Examples may be the most effective and versatile supporting material. Examples illustrate or describe things. Professional public speakers routinely use at least one example to support every main point of their speeches (Koch, 2007). Examples can be real or hypothetical. Hypothetical examples are those that have not happened but are used to illustrate what the outcome could be. While hypothetical examples can be useful, some of the most powerful examples are those taken from the speaker's own life.

Stories or narratives tell tales, both real and imaginary. Stories commonly have a plot, characters, and a setting, and they can be brief or lengthy. Using stories well, though, takes practice so that the speaker does not tell the elements of the story in the wrong order.

Testimonies are eyewitness accounts and people's opinions. Presenters frequently use direct quotations or paraphrases from people who have knowledge of the speech topic. It is better to use a direct quotation if the person's wording makes a powerful statement or if the testimony is controversial and you want the audience to hear the source's exact words (Koch, 2007). During the presentation, it is common practice to include the name and qualifications of the person whose testimony you use (O'Hair et al., 2007).

Statistics provide quantifiable evidence for your topic. Statistics should be rounded off so that the audience can hear specific numbers. For example, it would be better to round off "$3,423,126" to "almost $3.5 million." Statistics can be displayed on posters or on computer-generated slides to accompany the speech. Numbers carry weight with audiences; however, statistics must be used appropriately so that they do not misrepresent information.

Determining the Physical Environment of the Speech

Not only should you learn as much as you can about your audience, you should also try to find out the physical environment where the speech will be delivered. For example, if the room is large and has no audio and video equipment, you will know two things: you will have to speak loudly because of the lack of a microphone, and you cannot have computer-generated slides to help illustrate your speech. Ask about the physical environment if you are not familiar with the setting.

Overcoming Public Speaking Anxiety

Few people enjoy giving speeches. By using the information presented in these publications about public speaking, you should feel more at ease as you prepare and deliver your speech. However, if the thought of giving a speech still makes you feel anxious even after reading these publications, following are some tips to lessen the stress:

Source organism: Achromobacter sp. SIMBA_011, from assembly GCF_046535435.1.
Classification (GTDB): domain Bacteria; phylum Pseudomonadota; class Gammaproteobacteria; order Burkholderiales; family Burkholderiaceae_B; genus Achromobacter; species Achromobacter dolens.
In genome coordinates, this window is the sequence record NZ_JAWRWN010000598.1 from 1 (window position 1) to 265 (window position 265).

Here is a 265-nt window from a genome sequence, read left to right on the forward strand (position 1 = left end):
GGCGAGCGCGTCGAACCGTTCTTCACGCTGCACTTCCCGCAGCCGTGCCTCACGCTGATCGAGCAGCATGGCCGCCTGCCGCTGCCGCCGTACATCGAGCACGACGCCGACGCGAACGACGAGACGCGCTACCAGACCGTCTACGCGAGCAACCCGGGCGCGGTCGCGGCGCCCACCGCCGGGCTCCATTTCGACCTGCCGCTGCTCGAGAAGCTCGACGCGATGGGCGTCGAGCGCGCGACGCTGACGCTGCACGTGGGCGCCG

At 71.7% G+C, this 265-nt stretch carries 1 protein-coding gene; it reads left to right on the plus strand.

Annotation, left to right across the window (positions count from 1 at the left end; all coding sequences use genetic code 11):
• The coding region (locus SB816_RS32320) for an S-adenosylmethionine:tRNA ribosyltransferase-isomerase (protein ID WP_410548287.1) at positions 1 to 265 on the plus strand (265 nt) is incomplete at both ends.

• Prepare in advance. Gather as much information as you can and organize it in such a way that the speech achieves your purpose.

  • Use notes. If you do not feel you can give an impromptu speech, use notes—just do not read the notes.

  • Practice. There probably is no better way to relieve public speaking anxiety than to practice the speech multiple times. Practice in front of a mirror or in front of family or friends. If you have a video camera, record yourself. Critique what you see or solicit feedback from a person who watches you practice so that you can improve your speech delivery prior to when the real speech is presented.

  • Take a deep breath, laugh, or yawn. You cannot take a deep breath or yawn and be tense at the same time. Even a nervous laugh to yourself before the speech can help relieve tension.

  • Remind yourself that you are the expert. People want to hear what you have to say.

  • Do not eat certain foods or drink certain beverages before the speech. Certain foods and beverages coat your throat, causing difficulty in swallowing and speaking. Stay away from such items as cola drinks, chocolates, and dairy products. It takes several hours to clear your throat from these foods and beverages.

Additional Information

DiSanza, J. R., & Legge, N. J. (2005). Business and professional communication: Plans, processes, and performance (3rd ed.).Needham Heights, MA: Allyn & Bacon.

Hamilton, C. (2012). Essentials of public speaking (5th ed.). Belmont, CA: Wadsworth Cengage Learning.

Koch, A. (2007). Speaking with a purpose. Needham Heights, MA: Allyn & Bacon.

O'Hair, D., Rubenstein, H., & Stewart, R. (2007). A pocket guide to public speaking (2nd ed.). Boston, MA: Bedford/St. Martin's.

Footnotes

1.

This document is WC115, one of a series of the Agricultural Education and Communication Department, UF/IFAS Extension. Original publication date August 2011. Reviewed November 2014. Visit the EDIS website at http://edis.ifas.ufl.edu.

2.

Ricky Telg, professor, Department of Agricultural Education and Communication, UF/IFAS Extension, Gainesville, FL 32611.


The Institute of Food and Agricultural Sciences (IFAS) is an Equal Opportunity Institution authorized to provide research, educational information and other services only to individuals and institutions that function with non-discrimination with respect to race, creed, color, religion, age, disability, sex, sexual orientation, marital status, national origin, political opinions or affiliations. For more information on obtaining other UF/IFAS Extension publications, contact your county's UF/IFAS Extension office.

U.S. Department of Agriculture, UF/IFAS Extension Service, University of Florida, IFAS, Florida A & M University Cooperative Extension Program, and Boards of County Commissioners Cooperating. Nick T. Place, dean for UF/IFAS Extension.